Madison Stanton doesn't know where she is or how she got there. But she does know this—she is dead. And alone, in a vast, dark space. The only company she has in this place are luminescent objects that turn out to be all the things Maddy lost while she was alive. And soon she discovers that with these artifacts, she can reexperience—and sometimes even change—moments from her life.

Her first kiss.

A trip to Disney World.

Her sister's wedding.

A disastrous sleepover.

In reliving these moments, Maddy learns illuminating and sometimes frightening truths about her life—and death.

This is a haunting and ultimately hopeful novel about the beauty of even the most insignificant moments—and the strength of true love even beyond death.


Rindyt
I really liked this book. The narration was a little juvenile, but Madison IS a 17 year old girl, so I can forgive that.

This is the story of life after death for Madison. I love books that look into what happens after we die. I recently read 'Elsewhere' and 'Down to Oath' and picked this book up because it was recommended as something similar.

The question throughout this story though is, how did Madison die? We learn early on that she's a young woman still in high school, but other than that, we (and she) have no idea. I figured it out at around the 50%-60% mark. It was a little overly dramatic for my tastes, and I was hoping I was wrong, so that's why I knocked off a star. The overall message of the book was one I really liked though, so I'd still definitely recommend this to anyone who may be interested.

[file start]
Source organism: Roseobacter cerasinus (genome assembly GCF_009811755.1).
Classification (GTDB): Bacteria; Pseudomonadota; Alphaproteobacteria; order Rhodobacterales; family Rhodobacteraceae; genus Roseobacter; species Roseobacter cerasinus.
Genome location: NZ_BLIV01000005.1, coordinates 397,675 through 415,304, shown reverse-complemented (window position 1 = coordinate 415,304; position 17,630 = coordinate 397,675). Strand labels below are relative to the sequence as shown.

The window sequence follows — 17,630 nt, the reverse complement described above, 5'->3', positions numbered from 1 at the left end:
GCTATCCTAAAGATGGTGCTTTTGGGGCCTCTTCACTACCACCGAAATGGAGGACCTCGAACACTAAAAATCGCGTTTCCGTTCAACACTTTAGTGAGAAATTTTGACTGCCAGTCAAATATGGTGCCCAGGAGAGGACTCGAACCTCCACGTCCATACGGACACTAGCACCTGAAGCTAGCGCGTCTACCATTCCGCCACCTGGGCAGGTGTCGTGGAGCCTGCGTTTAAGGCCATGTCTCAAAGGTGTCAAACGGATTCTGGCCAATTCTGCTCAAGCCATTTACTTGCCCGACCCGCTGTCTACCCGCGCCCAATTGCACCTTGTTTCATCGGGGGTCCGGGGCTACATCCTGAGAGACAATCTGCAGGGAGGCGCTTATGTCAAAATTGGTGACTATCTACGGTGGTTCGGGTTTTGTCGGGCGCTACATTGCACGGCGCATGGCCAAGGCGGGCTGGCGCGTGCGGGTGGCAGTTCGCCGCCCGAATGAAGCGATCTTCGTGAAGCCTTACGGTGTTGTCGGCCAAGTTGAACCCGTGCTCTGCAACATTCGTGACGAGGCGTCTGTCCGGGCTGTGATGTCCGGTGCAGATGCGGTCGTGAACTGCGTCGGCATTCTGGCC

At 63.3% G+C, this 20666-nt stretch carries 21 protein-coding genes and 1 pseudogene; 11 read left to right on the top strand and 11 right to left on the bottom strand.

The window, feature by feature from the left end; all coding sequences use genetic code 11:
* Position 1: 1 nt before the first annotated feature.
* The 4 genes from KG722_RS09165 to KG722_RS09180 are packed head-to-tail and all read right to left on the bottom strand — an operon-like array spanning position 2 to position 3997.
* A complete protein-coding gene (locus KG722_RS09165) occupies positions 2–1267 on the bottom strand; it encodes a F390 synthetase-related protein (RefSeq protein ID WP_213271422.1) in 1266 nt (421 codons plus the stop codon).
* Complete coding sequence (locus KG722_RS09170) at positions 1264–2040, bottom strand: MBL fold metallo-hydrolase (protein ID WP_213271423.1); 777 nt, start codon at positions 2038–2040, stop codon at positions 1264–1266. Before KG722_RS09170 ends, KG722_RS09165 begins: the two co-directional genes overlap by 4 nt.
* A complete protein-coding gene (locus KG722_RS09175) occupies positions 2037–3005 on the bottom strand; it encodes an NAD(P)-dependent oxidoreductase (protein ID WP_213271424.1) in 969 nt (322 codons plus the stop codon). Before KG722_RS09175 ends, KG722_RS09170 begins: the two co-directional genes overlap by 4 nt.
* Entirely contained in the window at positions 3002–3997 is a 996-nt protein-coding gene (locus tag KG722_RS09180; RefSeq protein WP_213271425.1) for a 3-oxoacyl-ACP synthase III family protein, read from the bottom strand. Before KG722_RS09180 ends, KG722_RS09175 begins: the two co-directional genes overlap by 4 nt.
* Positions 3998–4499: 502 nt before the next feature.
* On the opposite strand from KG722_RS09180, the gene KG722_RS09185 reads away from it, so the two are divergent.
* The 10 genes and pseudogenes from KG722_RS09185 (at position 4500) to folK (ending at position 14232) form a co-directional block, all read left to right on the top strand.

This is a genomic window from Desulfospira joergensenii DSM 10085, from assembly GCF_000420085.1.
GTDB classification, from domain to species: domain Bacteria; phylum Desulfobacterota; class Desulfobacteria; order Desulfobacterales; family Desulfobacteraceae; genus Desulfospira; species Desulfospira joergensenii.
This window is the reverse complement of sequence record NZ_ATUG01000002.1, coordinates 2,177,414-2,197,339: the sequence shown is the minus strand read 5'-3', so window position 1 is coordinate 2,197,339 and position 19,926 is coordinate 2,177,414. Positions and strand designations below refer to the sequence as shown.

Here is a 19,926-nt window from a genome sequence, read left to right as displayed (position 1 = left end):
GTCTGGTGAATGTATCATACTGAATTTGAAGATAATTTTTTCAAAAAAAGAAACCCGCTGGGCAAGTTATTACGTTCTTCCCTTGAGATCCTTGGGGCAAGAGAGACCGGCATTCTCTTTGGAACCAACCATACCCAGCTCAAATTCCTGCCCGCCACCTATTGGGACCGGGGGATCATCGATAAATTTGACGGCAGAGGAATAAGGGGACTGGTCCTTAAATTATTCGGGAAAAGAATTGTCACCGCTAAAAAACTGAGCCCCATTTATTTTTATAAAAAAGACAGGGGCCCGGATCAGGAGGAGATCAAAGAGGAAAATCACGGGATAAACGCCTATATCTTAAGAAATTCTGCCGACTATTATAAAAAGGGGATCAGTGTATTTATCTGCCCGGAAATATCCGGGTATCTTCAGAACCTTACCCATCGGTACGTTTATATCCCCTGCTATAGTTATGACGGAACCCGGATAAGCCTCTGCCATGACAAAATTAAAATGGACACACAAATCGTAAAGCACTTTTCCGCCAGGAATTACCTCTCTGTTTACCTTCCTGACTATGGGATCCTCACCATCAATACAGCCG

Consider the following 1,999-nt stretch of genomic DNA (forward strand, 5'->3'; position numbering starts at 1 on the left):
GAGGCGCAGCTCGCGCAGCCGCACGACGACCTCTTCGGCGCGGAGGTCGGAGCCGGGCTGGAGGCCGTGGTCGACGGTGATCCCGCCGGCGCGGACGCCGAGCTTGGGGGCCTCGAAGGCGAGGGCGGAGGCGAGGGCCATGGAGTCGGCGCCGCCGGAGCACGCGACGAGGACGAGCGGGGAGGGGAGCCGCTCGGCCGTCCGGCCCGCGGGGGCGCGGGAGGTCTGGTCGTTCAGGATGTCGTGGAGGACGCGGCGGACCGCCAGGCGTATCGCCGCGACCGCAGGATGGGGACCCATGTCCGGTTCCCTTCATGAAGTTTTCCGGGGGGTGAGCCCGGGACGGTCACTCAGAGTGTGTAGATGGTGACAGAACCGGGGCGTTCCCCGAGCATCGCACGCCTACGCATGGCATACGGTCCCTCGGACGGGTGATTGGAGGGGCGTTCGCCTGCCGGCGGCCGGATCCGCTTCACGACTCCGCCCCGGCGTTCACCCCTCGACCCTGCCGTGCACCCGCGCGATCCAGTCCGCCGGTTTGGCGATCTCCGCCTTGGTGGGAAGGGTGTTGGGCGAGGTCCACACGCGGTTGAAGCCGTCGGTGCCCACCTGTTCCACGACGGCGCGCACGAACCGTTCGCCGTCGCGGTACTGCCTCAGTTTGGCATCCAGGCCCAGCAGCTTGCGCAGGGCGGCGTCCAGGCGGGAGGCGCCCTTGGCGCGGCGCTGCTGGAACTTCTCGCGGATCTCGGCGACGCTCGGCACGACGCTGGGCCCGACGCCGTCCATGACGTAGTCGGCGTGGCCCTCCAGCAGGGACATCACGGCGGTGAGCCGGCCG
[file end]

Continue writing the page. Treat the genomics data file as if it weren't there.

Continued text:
Anarius
Madison wakes up in nothingness--a blank void with a seemingly random group of objects floating around her. The only thing she knows for sure is that she is dead, though she does not know how or when she died. Madison eventually figures out that the objects floating with her are objects she lost when she was alive. By touching each object, she can return to the moment and relive the events. Madison obsessively touches these objects, traveling back to relive these lost moments of life and discover how she died.

The mystery of this story was interesting and kept my attention, but what will stay with me far longer is the way the author described mundane events to highlight how truly precious they are. Though I did not experience the same events Madison experienced in her life, I have experienced the same emotions: the feeling of comfort when your mother comes and makes everything right again, the feeling of jealousy raw and frustrating, the joy of unrestrained friendship, the mixed anger and sadness at the falling out with a good friend. All of these little emotions were perfectly described and made both Madison and my own memories come alive. The epilogue was bittersweet and a perfect way to close the story.

Another interesting point was how the author managed to create a fully realized character at not just one stage of her life, but from young childhood through age 17. Madison's child-self that we see in her object flashbacks was as fully rendered as her 17-year-old self. Further, these stages mesh logically to create a believable history and progression of a person. A notable achievement.

I highly recommend this book, especially to readers who enjoyed Thirteen Reasons Why. Just be prepared with a box of tissues.
Sharpbrew